Tract XI: Three Articles on Metaphor
by Society for Pure English
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By E.B., H.W. Fowler & A. Clutton-Brock


At the Clarendon Press




The business of the writer is to arouse in the mind of his reader the fullest possible consciousness of the ideas or emotion that he is expressing.

To this end he suggests a comparison between it and something else which is similar to it in respect of those qualities to which he desires to draw attention. The reader's mind at once gets to work unconsciously on this comparison, rejecting the unlike qualities and recognizing with an enhanced and satisfied consciousness the like ones. The functions of simile and metaphor are the same in this respect.

Both simile and metaphor are best when not too close to the idea they express, that is, when they have not many qualities in common with it which are not cogent to the aspect under consideration.

The test of a well-used metaphor is that it should completely fulfil this function: there should be no by-products of imagery which distract from the poet's aim, and vitiate and weaken the desired consciousness.

A simile, in general, need not be so close as a metaphor, because the point of resemblance is indicated, whereas in a metaphor this is left to the reader to discover.

When a simile or metaphor is from the material to the immaterial, or vice versa, the analogy should be more complete than when it is between two things on the same plane: when they are on different planes there is less dullness (that is, less failure to produce consciousness), and the greater mental effort required of the reader warrants some assistance.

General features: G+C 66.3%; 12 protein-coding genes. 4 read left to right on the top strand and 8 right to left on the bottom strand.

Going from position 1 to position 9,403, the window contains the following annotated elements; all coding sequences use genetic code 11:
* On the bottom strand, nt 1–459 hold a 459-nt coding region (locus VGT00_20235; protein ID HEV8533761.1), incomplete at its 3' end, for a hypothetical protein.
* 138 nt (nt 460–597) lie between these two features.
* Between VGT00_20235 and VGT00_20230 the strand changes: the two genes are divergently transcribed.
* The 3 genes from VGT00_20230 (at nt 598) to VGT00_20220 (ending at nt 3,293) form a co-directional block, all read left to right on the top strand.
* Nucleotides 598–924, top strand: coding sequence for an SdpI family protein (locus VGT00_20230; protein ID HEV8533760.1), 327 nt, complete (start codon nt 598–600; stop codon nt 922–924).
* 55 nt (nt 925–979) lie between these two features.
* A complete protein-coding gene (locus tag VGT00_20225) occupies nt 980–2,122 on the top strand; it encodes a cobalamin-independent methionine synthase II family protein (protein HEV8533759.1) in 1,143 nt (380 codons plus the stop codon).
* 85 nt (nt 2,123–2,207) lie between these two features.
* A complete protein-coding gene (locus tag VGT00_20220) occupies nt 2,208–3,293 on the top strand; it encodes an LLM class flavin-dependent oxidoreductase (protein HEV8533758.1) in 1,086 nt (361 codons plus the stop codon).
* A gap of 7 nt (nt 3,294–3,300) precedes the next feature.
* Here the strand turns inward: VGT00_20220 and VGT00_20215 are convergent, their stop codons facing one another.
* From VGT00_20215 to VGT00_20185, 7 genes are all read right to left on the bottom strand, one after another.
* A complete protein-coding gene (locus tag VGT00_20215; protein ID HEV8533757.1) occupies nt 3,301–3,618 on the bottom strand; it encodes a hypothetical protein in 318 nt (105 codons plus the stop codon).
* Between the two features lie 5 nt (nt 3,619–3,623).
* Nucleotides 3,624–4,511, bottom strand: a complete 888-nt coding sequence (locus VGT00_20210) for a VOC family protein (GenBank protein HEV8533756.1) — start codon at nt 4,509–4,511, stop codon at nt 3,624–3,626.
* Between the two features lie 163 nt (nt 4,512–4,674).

The degree of effort required in applying any given metaphor should be in relation to the degree of emotion proper to the passage in which it is used. Only those metaphors which require little or no mental exertion should be used in very emotional passages, or the emotional effect will be much weakened: a far-fetched, abstruse metaphor or simile implies that the writer is at leisure from his emotion, and suggests this attitude in the reader.—[E.B.]


Live and dead metaphor; some pitfalls; self-consciousness and mixed metaphor.

1. Live and Dead Metaphor.

In all discussion of metaphor it must be borne in mind that some metaphors are living, i.e. are offered and accepted with a consciousness of their nature as substitutes for their literal equivalents, while others are dead, i.e. have been so often used that speaker and hearer have ceased to be aware that the words are not literal: but the line of distinction between the live and the dead is a shifting one, the dead being sometimes liable, under the stimulus of an affinity or a repulsion, to galvanic stirrings indistinguishable from life. Thus, in The men were sifting meal we have a literal use of sift; in Satan hath desired to have you, that he may sift you as wheat, 'sift' is a live metaphor; in the sifting of evidence, the metaphor is so familiar that it is about equal chances whether sifting or examination will be used, and a sieve is not present to the thought—unless, indeed, some one conjures it up by saying All the evidence must first be sifted with acid tests, or with the microscope; under such a stimulus our metaphor turns out to have been not dead, but dormant. The other word, examine, will do well enough as an example of the real stone-dead metaphor; the Latin examino, being from examen the tongue of a balance, meant originally to weigh; but, though weighing is not done with acid tests or microscopes any more than sifting, examine gives no convulsive twitchings, like sift, at finding itself in their company; examine, then, is dead metaphor, and sift only half dead, or three-quarters.

2. Some pitfalls. A, Unsustained Metaphor; B, Overdone Metaphor; C, Spoilt Metaphor; D, Battles of the Dead; E, Mixed Metaphor.